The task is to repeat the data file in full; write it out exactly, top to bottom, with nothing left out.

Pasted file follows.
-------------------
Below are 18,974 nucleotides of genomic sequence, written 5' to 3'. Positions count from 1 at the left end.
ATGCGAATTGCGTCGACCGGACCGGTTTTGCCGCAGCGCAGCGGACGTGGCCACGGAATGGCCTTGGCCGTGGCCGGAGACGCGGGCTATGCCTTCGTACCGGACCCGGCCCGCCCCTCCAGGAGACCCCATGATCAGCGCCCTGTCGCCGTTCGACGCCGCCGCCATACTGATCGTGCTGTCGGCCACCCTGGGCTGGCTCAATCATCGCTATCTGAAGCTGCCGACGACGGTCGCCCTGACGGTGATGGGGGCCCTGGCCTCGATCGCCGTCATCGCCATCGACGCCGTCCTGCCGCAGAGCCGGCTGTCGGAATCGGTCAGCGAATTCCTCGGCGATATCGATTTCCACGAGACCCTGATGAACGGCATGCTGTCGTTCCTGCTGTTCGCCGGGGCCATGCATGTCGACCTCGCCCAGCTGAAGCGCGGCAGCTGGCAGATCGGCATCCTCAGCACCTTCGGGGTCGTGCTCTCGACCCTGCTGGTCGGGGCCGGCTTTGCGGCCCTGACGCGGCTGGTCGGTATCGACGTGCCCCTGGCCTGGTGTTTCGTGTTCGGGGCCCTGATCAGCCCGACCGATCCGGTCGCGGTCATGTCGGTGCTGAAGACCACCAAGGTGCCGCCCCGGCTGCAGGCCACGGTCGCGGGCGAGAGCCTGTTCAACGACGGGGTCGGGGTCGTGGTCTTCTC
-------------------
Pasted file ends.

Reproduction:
Below are 18,974 nucleotides of genomic sequence, written 5' to 3'. Positions count from 1 at the left end.
ATGCGAATTGCGTCGACCGGACCGGTTTTGCCGCAGCGCAGCGGACGTGGCCACGGAATGGCCTTGGCCGTGGCCGGAGACGCGGGCTATGCCTTCGTACCGGACCCGGCCCGCCCCTCCAGGAGACCCCATGATCAGCGCCCTGTCGCCGTTCGACGCCGCCGCCATACTGATCGTGCTGTCGGCCACCCTGGGCTGGCTCAATCATCGCTATCTGAAGCTGCCGACGACGGTCGCCCTGACGGTGATGGGGGCCCTGGCCTCGATCGCCGTCATCGCCATCGACGCCGTCCTGCCGCAGAGCCGGCTGTCGGAATCGGTCAGCGAATTCCTCGGCGATATCGATTTCCACGAGACCCTGATGAACGGCATGCTGTCGTTCCTGCTGTTCGCCGGGGCCATGCATGTCGACCTCGCCCAGCTGAAGCGCGGCAGCTGGCAGATCGGCATCCTCAGCACCTTCGGGGTCGTGCTCTCGACCCTGCTGGTCGGGGCCGGCTTTGCGGCCCTGACGCGGCTGGTCGGTATCGACGTGCCCCTGGCCTGGTGTTTCGTGTTCGGGGCCCTGATCAGCCCGACCGATCCGGTCGCGGTCATGTCGGTGCTGAAGACCACCAAGGTGCCGCCCCGGCTGCAGGCCACGGTCGCGGGCGAGAGCCTGTTCAACGACGGGGTCGGGGTCGTGGTCTTCTC